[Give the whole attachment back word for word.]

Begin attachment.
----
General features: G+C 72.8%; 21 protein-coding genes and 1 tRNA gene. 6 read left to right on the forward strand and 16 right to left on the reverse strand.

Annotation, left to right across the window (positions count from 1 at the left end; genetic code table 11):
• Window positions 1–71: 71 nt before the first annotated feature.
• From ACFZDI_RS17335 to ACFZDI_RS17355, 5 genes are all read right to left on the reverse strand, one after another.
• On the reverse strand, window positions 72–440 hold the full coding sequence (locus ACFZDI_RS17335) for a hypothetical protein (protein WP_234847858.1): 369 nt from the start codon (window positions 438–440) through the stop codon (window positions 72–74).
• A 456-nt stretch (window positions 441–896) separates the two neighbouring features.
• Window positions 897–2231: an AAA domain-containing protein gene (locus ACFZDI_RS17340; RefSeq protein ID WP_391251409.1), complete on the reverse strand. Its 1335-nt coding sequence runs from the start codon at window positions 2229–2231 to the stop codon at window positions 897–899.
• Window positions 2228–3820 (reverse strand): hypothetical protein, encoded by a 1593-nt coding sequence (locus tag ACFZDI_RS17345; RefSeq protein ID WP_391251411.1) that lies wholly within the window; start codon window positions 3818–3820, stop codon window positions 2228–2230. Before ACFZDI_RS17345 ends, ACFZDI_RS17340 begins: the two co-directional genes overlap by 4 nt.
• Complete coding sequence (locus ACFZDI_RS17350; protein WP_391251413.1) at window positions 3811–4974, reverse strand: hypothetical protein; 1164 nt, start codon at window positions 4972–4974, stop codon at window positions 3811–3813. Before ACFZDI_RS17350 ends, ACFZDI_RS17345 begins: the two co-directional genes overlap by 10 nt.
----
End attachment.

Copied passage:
General features: G+C 72.8%; 21 protein-coding genes and 1 tRNA gene. 6 read left to right on the forward strand and 16 right to left on the reverse strand.

Annotation, left to right across the window (positions count from 1 at the left end; genetic code table 11):
• Window positions 1–71: 71 nt before the first annotated feature.
• From ACFZDI_RS17335 to ACFZDI_RS17355, 5 genes are all read right to left on the reverse strand, one after another.
• On the reverse strand, window positions 72–440 hold the full coding sequence (locus ACFZDI_RS17335) for a hypothetical protein (protein WP_234847858.1): 369 nt from the start codon (window positions 438–440) through the stop codon (window positions 72–74).
• A 456-nt stretch (window positions 441–896) separates the two neighbouring features.
• Window positions 897–2231: an AAA domain-containing protein gene (locus ACFZDI_RS17340; RefSeq protein ID WP_391251409.1), complete on the reverse strand. Its 1335-nt coding sequence runs from the start codon at window positions 2229–2231 to the stop codon at window positions 897–899.
• Window positions 2228–3820 (reverse strand): hypothetical protein, encoded by a 1593-nt coding sequence (locus tag ACFZDI_RS17345; RefSeq protein ID WP_391251411.1) that lies wholly within the window; start codon window positions 3818–3820, stop codon window positions 2228–2230. Before ACFZDI_RS17345 ends, ACFZDI_RS17340 begins: the two co-directional genes overlap by 4 nt.
• Complete coding sequence (locus ACFZDI_RS17350; protein WP_391251413.1) at window positions 3811–4974, reverse strand: hypothetical protein; 1164 nt, start codon at window positions 4972–4974, stop codon at window positions 3811–3813. Before ACFZDI_RS17350 ends, ACFZDI_RS17345 begins: the two co-directional genes overlap by 10 nt.